These days, Marfa gets all the attention as an arts destination in West Texas. While the reputation is well-deserved, with the Chinati Foundation and globally recognized galleries calling Marfa home, there is also a thriving arts community in nearby Alpine.
Alpine’s co-op galleries Gallery on the Square is at 115 W. Holland Ave. Hours are 10 a.m.-6 p.m. daily. Closed Wednesdays. Call 432/837-7203.
CatchLight Art Gallery is at 117 W. Holland Ave. Hours are 10 a.m.-6 p.m. daily. Closed Tuesdays. Call 432/837-9422.
Art is everywhere in this town—the banks, cafés, motels, and on the street with murals depicting slices of Texas culture nearly everywhere you turn.
Alpine is home to more than 15 art galleries, and I discovered two on Holland Avenue—Gallery on the Square and next door, CatchLight Art Gallery—that showcase diverse, attainable artworks in an accessible setting. These galleries keep consistent hours and offer a broad spectrum of art from realism to abstract at prices that fit most budgets. Both galleries operate as co-ops, meaning that the artists whose works are displayed here have a direct stake in the shops’ operations.
I first walked into Gallery on the Square a few years ago to visit a friend and see his bold acrylic portraits of chickens. As I walked around the modest, no-frills shop, I was amazed by the scope and depth of many of the pieces. All of the artists reside in the Big Bend area, and most of the work is inspired by the region, whether it’s the lush, undulating terrain or the idiosyncratic, unpretentious sensibility that’s common here.
I was drawn to a tiny candy dish, nearly obscured among larger pottery and jewelry displays. The glossy yet imperfect glaze, adorned by a simple petaled flower framed in dots, had a nostalgic but modern quality that I found irresistible. I turned the bowl over to see the price and was astonished at how affordable it was: $12. My friend saw me admire the dish and noted, “Oh, that was made by Karen Nakakihara, and she lives right here in Alpine.”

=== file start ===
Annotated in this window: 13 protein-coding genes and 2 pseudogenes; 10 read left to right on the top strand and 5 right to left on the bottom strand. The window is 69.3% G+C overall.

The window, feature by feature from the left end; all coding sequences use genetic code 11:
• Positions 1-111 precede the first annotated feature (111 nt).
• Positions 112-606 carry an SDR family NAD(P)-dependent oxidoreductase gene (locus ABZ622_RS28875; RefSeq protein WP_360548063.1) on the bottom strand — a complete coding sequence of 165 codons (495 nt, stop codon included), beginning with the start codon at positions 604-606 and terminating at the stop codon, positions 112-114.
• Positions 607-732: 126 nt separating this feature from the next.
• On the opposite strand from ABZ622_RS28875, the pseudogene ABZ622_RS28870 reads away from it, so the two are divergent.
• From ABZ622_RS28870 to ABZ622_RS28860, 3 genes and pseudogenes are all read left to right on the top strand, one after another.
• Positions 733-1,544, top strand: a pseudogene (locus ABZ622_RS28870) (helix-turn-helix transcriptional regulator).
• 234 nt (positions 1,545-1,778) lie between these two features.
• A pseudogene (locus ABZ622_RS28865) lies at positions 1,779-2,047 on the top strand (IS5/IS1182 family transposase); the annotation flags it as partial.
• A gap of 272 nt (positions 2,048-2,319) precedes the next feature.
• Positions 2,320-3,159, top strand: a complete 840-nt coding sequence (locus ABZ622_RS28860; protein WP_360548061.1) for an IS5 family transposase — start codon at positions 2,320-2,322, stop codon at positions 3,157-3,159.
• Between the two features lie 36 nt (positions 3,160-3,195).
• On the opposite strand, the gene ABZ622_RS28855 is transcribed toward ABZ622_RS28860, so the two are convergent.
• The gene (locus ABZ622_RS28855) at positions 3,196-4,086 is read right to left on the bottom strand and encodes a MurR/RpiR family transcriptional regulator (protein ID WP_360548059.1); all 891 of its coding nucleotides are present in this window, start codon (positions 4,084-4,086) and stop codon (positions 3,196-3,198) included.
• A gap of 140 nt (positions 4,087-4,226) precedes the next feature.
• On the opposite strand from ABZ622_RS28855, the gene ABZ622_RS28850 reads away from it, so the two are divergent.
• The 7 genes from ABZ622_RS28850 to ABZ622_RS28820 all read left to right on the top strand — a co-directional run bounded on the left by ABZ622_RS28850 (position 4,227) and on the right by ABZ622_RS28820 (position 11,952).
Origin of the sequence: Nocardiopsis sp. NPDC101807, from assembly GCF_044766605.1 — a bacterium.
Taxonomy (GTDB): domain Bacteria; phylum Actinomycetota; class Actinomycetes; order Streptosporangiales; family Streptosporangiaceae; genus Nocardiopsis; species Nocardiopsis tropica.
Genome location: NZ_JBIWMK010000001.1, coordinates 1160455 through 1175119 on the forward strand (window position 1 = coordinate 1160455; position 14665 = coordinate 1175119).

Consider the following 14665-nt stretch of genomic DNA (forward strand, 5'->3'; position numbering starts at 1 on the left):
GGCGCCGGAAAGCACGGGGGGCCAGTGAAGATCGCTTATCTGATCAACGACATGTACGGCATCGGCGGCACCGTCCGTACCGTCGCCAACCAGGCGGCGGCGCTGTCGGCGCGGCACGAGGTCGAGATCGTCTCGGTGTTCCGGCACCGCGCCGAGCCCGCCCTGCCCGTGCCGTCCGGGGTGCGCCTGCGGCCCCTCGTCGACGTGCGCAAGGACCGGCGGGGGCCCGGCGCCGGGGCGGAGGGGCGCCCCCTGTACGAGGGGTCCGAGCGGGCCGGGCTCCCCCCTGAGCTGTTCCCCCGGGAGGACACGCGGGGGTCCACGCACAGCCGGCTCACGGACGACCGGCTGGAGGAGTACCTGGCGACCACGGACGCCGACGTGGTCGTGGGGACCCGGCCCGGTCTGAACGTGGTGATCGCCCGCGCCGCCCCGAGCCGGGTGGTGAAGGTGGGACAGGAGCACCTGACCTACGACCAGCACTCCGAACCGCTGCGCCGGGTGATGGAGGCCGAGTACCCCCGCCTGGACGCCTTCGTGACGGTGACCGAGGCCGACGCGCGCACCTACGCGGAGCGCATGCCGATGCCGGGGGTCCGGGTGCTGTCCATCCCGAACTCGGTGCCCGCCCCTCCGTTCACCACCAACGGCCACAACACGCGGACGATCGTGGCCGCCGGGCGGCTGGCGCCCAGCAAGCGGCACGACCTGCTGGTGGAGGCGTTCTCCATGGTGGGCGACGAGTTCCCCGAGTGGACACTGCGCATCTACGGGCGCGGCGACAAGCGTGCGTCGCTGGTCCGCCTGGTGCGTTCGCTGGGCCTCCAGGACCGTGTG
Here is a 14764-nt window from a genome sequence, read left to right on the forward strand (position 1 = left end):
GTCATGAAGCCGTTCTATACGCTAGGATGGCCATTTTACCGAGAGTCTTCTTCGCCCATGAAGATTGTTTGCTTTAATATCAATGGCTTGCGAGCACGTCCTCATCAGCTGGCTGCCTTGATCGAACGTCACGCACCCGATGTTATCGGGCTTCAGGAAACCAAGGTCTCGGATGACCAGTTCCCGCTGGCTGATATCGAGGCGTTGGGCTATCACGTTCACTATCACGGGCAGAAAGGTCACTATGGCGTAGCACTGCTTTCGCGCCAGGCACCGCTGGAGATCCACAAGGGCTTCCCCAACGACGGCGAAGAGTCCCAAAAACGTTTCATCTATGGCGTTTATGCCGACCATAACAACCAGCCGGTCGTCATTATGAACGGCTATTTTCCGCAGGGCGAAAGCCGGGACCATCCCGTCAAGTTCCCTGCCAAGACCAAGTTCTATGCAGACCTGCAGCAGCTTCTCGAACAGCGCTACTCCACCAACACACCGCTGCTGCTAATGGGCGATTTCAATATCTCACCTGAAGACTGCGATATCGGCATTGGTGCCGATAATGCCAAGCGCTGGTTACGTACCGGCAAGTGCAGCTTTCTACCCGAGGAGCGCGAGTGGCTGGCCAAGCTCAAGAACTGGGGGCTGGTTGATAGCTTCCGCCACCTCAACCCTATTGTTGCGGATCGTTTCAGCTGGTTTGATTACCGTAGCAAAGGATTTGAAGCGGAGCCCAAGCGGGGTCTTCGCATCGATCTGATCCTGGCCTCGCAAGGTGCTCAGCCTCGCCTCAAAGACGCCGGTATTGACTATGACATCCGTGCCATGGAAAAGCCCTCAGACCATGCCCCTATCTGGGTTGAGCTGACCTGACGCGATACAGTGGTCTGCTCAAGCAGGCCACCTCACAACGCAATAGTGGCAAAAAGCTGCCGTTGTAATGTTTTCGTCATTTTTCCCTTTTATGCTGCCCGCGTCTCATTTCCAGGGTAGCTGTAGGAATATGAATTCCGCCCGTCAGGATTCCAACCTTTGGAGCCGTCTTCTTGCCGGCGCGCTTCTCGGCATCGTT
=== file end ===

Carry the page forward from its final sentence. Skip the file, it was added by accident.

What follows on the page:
On a more recent visit to Alpine, I returned to Gallery on the Square hoping for a similar find and spoke to Director Jim Senneff. He explained that the gallery is the storefront for the Big Bend Arts Council, a regional arts organization. Members of the council have the opportunity to show their work here. One condition for displaying their pieces is for the artist to “sit” at the shop for one day each month.
There are more than 25 artists showing work at Gallery on the Square, ranging from traditional Trans-Pecos landscapes by Juliana Johnson to whimsical folk-art figures made from discarded toys by Cheryl Frances. The members include both seasoned professional artists and emerging young talent. I was fascinated by the intricate detail of Anne Eckley’s “thread paintings”—canyon scenes woven on a sewing machine. You’ll find functional art here, too: I admired a large, two-tone wooden rolling pin by Dalvin Jordan, and rows of fountain pens encased in deer antlers, wood, and military campaign ribbons by Alberto Cavazos. Senneff proceeded to show me a slim writing instrument made by Cavazos that I mistook for a pen-and-pencil combo. “This is a teacher’s pen,” he explained. “One end has blue ink, and the other has red for marking papers.”
Next door, CatchLight Art Gallery’s co-op features 14 local artists, some whose work is nationally and internationally recognized. In this pleasant and inviting space, you’ll find stylized, humorous paintings by award-winning editorial illustrator Tom Curry, and watercolors and oils by Carol Fairlie, who was the Honored Artist at the 2015 Alpine Artwalk, a weekend event held in November. Jewelry artisan Virginia Brotherton was at the gallery, and she explained not only her lapidary process to me, but also that of Marjie Erkkila, another gem designer whose work caught my eye.
Watercolorist Jan Moeller, the president of Big Bend Arts Council, also owns and operates CatchLight. Moeller modeled the co-op concept after a similar gallery that she visited in Carlsbad, New Mexico. Along with selecting talented artists and diverse styles, the criteria for showing work in the gallery remains as it did when the group began in 2007: “Be easy to get along with and help.” CatchLight’s artists also work at the shop—twice per month—and assist Moeller with maintenance and promotion. “Working here helps the artists gain personal connections with customers, and they can also refer them to their studios,” she adds.
As with the gallery co-op next door, CatchLight’s artists pay a nominal fee to join the gallery. Both galleries take a much lower commission from art sales than conventional galleries in larger art centers, thus allowing artists to offer more affordable pieces. “Artists whose work has shown in Santa Fe galleries have priced their work up to 50 percent lower here,” says Moeller.
Both Gallery on the Square and CatchLight radiate congeniality and inclusiveness with their mix of genres and expertise. After my gallery visits, I remarked on this to a friend familiar with both galleries, and he recalled the quote made famous by John F. Kennedy, “A rising tide lifts all boats.” When I commented on this to Moeller, she invoked the same quote. This cooperative spirit among artists is not only alive and well, but flourishing.